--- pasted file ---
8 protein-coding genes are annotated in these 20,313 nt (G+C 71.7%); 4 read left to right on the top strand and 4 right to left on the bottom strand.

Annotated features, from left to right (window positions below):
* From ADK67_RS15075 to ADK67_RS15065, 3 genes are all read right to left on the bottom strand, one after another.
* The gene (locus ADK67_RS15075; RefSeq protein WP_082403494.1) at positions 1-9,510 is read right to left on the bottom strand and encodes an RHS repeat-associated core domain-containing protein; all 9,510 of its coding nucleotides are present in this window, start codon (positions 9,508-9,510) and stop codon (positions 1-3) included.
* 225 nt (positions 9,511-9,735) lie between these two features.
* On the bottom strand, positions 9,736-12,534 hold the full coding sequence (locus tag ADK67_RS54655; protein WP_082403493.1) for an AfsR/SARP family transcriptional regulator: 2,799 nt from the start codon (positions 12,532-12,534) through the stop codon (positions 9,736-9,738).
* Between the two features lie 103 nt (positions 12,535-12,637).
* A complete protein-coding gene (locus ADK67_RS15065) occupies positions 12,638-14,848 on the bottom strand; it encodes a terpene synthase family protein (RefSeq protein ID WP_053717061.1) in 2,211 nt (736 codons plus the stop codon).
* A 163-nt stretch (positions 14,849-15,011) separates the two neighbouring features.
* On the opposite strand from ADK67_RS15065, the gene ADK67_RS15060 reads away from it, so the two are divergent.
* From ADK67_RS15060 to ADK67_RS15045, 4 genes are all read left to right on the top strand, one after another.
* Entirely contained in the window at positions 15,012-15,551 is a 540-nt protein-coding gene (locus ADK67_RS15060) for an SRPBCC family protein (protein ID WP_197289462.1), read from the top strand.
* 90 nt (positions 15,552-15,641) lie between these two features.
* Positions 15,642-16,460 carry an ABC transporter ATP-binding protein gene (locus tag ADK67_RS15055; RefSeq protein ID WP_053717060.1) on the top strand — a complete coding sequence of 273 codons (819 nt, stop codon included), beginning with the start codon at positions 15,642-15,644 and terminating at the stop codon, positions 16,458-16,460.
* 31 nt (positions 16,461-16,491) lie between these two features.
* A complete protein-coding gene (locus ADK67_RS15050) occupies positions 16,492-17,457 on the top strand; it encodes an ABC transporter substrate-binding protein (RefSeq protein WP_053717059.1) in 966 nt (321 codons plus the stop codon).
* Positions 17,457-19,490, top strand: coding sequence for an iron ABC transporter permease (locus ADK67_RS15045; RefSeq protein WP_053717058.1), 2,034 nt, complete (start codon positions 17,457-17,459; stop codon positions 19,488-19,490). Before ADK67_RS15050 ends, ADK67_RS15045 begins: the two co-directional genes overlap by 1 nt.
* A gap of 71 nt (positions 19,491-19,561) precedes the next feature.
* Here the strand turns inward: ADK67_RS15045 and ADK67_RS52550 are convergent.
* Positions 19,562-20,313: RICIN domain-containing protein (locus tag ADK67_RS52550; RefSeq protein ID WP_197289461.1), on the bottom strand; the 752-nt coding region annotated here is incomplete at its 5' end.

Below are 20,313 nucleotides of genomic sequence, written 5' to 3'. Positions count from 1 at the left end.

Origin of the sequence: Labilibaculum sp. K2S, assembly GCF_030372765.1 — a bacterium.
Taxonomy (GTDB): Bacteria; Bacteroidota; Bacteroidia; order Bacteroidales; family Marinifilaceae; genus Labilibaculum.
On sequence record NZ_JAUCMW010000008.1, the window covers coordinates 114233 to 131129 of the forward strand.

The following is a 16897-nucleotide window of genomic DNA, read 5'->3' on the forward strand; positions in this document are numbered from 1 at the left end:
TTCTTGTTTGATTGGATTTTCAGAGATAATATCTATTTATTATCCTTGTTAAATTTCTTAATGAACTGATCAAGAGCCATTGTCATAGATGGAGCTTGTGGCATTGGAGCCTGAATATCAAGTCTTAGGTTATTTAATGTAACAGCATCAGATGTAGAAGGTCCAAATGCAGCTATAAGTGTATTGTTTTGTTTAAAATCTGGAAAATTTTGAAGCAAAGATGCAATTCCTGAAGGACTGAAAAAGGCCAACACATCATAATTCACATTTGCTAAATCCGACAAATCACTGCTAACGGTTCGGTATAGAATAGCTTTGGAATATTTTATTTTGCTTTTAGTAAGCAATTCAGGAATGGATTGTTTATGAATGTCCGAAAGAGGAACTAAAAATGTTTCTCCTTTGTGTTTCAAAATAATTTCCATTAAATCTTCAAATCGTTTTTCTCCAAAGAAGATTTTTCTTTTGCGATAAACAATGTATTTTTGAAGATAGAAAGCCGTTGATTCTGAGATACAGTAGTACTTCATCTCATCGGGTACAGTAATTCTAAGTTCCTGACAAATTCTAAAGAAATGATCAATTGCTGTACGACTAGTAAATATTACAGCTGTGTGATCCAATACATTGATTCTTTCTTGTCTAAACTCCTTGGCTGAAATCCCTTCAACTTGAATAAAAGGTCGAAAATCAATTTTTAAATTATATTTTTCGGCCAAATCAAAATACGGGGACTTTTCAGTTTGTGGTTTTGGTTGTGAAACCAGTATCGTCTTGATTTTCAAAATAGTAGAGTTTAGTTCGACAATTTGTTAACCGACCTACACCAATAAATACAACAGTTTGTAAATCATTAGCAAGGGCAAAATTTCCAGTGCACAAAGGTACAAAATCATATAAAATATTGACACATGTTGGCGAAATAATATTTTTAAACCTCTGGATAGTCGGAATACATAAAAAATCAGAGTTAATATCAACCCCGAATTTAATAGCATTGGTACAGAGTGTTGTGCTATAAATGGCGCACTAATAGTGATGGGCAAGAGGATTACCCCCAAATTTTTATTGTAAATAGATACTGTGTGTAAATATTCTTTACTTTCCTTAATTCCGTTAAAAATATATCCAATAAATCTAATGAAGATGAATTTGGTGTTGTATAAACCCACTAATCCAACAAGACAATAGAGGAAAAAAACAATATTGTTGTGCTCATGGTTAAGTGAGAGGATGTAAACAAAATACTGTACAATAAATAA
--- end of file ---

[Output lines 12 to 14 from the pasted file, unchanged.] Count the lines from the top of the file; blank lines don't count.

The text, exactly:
* Entirely contained in the window at positions 15,012-15,551 is a 540-nt protein-coding gene (locus ADK67_RS15060) for an SRPBCC family protein (protein ID WP_197289462.1), read from the top strand.
* 90 nt (positions 15,552-15,641) lie between these two features.
* Positions 15,642-16,460 carry an ABC transporter ATP-binding protein gene (locus tag ADK67_RS15055; RefSeq protein ID WP_053717060.1) on the top strand — a complete coding sequence of 273 codons (819 nt, stop codon included), beginning with the start codon at positions 15,642-15,644 and terminating at the stop codon, positions 16,458-16,460.